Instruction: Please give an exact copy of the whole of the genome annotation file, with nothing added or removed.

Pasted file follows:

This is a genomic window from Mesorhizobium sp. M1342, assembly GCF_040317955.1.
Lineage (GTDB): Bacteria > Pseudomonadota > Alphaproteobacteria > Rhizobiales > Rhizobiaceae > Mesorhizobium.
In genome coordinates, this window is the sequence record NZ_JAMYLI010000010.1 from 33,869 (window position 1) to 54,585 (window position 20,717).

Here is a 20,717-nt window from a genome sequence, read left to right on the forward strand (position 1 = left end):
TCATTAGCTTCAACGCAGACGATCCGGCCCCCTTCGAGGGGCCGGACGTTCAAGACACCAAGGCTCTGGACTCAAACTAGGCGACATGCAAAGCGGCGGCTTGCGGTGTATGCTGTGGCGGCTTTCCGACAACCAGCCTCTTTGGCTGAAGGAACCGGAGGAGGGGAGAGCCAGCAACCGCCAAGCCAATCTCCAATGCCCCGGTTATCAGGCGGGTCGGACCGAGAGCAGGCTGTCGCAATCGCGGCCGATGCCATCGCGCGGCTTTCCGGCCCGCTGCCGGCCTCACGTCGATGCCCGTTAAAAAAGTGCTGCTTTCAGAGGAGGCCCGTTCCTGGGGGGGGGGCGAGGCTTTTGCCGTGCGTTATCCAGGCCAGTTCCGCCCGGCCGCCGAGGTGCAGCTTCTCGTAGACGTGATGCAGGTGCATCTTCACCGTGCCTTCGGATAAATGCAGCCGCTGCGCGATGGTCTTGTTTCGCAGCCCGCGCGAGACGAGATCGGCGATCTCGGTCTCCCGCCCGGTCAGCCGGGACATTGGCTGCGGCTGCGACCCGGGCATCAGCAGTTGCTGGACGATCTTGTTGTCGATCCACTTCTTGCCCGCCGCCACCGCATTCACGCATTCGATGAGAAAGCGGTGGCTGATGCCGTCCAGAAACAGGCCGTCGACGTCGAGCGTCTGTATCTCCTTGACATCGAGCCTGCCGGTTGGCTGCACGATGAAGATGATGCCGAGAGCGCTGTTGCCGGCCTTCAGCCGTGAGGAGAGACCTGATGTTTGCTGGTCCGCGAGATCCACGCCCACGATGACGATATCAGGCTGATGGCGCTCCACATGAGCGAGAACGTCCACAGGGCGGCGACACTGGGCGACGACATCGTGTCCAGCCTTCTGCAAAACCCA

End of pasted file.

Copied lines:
This is a genomic window from Mesorhizobium sp. M1342, assembly GCF_040317955.1.
Lineage (GTDB): Bacteria > Pseudomonadota > Alphaproteobacteria > Rhizobiales > Rhizobiaceae > Mesorhizobium.
In genome coordinates, this window is the sequence record NZ_JAMYLI010000010.1 from 33,869 (window position 1) to 54,585 (window position 20,717).

Here is a 20,717-nt window from a genome sequence, read left to right on the forward strand (position 1 = left end):
TCATTAGCTTCAACGCAGACGATCCGGCCCCCTTCGAGGGGCCGGACGTTCAAGACACCAAGGCTCTGGACTCAAACTAGGCGACATGCAAAGCGGCGGCTTGCGGTGTATGCTGTGGCGGCTTTCCGACAACCAGCCTCTTTGGCTGAAGGAACCGGAGGAGGGGAGAGCCAGCAACCGCCAAGCCAATCTCCAATGCCCCGGTTATCAGGCGGGTCGGACCGAGAGCAGGCTGTCGCAATCGCGGCCGATGCCATCGCGCGGCTTTCCGGCCCGCTGCCGGCCTCACGTCGATGCCCGTTAAAAAAGTGCTGCTTTCAGAGGAGGCCCGTTCCTGGGGGGGGGGCGAGGCTTTTGCCGTGCGTTATCCAGGCCAGTTCCGCCCGGCCGCCGAGGTGCAGCTTCTCGTAGACGTGATGCAGGTGCATCTTCACCGTGCCTTCGGATAAATGCAGCCGCTGCGCGATGGTCTTGTTTCGCAGCCCGCGCGAGACGAGATCGGCGATCTCGGTCTCCCGCCCGGTCAGCCGGGACATTGGCTGCGGCTGCGACCCGGGCATCAGCAGTTGCTGGACGATCTTGTTGTCGATCCACTTCTTGCCCGCCGCCACCGCATTCACGCATTCGATGAGAAAGCGGTGGCTGATGCCGTCCAGAAACAGGCCGTCGACGTCGAGCGTCTGTATCTCCTTGACATCGAGCCTGCCGGTTGGCTGCACGATGAAGATGATGCCGAGAGCGCTGTTGCCGGCCTTCAGCCGTGAGGAGAGACCTGATGTTTGCTGGTCCGCGAGATCCACGCCCACGATGACGATATCAGGCTGATGGCGCTCCACATGAGCGAGAACGTCCACAGGGCGGCGACACTGGGCGACGACATCGTGTCCAGCCTTCTGCAAAACCCA